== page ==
I regularly think that we could established something in the Church like the catechumenate and the ordo penitentium of the past, for which the Church could be a mother. Actually, what matters is more is to organise some pastoral care for divorced and remarried people, and less about an institutional change. How to form priests and laity for this specific ministry like, in the past, for the catechumens and for those in the process of receiving pardon for their sin?
In the first place we are invited to greatly respect our brothers and sisters, the divorced and remarried. Mercy starts where we have unconditional respect for all who want to live within the Church but can’t marry again for the Church and receive Communion.
The same respect is due to every actual marriage. Some carry within them the seeds waiting for spring. Very often divorced and remarried faithful are consciously or subconsciously looking for a way out. But there is no way out. In many cases couples are on the way to the ideal they so desire. Respect must be the ministry of our Mother the Church a ministry which sees the growth, the journey.
How to create space in the mission of the Church for a ministry for divorced and remarried people? In the first place, let us try and find these people. Many are hiding and dare not speak about it, sometimes not even with their partner. There is much hidden suffering. It is up to us priests to search for the sheep who want to come home but do not have the courage to say so.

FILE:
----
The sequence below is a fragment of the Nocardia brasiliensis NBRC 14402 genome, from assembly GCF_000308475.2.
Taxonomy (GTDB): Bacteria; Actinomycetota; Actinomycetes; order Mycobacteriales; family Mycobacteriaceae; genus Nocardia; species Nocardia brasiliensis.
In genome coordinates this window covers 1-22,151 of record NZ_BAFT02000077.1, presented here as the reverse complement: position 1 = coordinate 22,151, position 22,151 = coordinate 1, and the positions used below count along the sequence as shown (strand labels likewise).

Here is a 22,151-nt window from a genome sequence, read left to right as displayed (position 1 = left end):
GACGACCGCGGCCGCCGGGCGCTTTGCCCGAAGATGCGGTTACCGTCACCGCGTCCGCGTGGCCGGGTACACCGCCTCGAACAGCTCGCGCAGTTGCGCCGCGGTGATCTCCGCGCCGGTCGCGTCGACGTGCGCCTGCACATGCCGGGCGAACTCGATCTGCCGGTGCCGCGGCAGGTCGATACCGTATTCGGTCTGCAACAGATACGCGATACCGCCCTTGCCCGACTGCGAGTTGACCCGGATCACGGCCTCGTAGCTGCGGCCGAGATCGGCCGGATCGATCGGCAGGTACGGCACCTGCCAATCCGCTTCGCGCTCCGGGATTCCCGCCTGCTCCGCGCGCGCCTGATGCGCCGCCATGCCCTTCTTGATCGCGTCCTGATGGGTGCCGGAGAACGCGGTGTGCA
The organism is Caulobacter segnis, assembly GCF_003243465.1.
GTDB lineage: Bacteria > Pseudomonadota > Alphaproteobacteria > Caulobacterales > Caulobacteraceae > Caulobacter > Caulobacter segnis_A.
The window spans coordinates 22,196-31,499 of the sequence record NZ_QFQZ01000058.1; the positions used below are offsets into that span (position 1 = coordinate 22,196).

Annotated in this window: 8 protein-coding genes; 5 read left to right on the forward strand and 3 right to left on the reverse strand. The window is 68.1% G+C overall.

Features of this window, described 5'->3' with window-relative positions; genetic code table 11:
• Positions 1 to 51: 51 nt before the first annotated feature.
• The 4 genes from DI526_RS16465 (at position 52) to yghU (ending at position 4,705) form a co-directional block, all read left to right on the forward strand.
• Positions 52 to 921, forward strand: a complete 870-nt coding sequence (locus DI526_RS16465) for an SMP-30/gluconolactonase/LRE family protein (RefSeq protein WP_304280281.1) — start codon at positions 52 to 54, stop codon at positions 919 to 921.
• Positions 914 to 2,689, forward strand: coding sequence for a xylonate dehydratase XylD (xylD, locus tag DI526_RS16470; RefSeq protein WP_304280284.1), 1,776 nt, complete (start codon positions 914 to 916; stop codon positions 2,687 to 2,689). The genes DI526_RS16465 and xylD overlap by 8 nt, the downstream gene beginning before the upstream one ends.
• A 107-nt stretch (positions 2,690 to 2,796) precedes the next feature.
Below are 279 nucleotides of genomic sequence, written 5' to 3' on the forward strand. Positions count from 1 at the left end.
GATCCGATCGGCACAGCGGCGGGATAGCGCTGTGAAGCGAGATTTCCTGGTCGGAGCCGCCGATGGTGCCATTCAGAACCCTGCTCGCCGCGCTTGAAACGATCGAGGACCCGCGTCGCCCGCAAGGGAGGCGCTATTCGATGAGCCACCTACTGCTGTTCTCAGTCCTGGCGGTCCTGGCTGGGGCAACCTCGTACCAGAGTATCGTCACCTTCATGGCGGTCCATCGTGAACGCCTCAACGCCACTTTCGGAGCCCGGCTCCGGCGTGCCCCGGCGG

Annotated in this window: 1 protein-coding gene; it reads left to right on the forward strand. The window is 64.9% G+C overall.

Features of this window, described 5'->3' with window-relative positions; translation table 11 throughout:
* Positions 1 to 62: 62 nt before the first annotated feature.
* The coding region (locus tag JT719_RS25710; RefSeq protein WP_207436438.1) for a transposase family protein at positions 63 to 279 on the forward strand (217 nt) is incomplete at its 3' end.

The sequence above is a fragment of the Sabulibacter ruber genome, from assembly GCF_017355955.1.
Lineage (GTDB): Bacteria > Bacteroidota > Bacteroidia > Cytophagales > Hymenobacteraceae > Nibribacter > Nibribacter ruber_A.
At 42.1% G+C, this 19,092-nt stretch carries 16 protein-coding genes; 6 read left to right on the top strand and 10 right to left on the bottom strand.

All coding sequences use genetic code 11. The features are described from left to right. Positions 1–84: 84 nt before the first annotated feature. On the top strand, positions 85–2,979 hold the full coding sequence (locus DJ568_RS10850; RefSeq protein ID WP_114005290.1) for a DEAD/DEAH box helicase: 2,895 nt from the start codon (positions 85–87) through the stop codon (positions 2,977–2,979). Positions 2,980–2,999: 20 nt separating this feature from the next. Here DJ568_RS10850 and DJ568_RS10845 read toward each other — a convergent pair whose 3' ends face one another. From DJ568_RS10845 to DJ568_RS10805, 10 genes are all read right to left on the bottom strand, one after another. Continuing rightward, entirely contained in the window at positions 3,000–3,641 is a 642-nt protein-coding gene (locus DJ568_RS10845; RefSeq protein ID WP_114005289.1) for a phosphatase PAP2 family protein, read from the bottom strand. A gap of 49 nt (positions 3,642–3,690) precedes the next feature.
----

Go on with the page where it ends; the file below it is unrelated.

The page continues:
Let us invite these people to come together, to meet and listen to one another, but in the presence of the shepherd. A shepherd who listens with his heart. There should be no immediate focus on the painful question of Communion being denied to those who have entered into a second marriage. True listening carries healing within it.
It is so important to speak with them, to let them speak about the beauty of marriage and the Christian family. Beauty is so powerful! This is obviously not esthetic beauty, but beauty who is the sister of truth and goodness. According to Aristotle “beauty is truth in all its glory”. Pulchrum est splendor veri.
Among our contemporaries there is much scepticism about the truth; even goodness can discourage, but beauty disarms. Beauty heals. Archimedes said about our world today, “Give me a place to stand and I will lift the world.”
The divorced and remarried are not the only suffering children, but there are far more than we think. My appeal – in all simplicity – is: to love God’s children. Their pain and suffering is often great. They don’t immediately ask for the regulations of the Church to change. Their cry is rather one to the shepherds with their hearts in the right place, why carry the wounded lamb on their shoulders. Beauty disarms. We hold the cards: there is indeed nothing more beautiful than Christian marriage and a deeply faithful family. But we must communicate the truth to divorced and remarried people – delicately – with the words of Saint Francis in mind, which he spoke to the superiors of his small communities, “never let anyone leave you in sadness”.
+ Godfried Cardinal Danneels,
Rome, 8 October 2014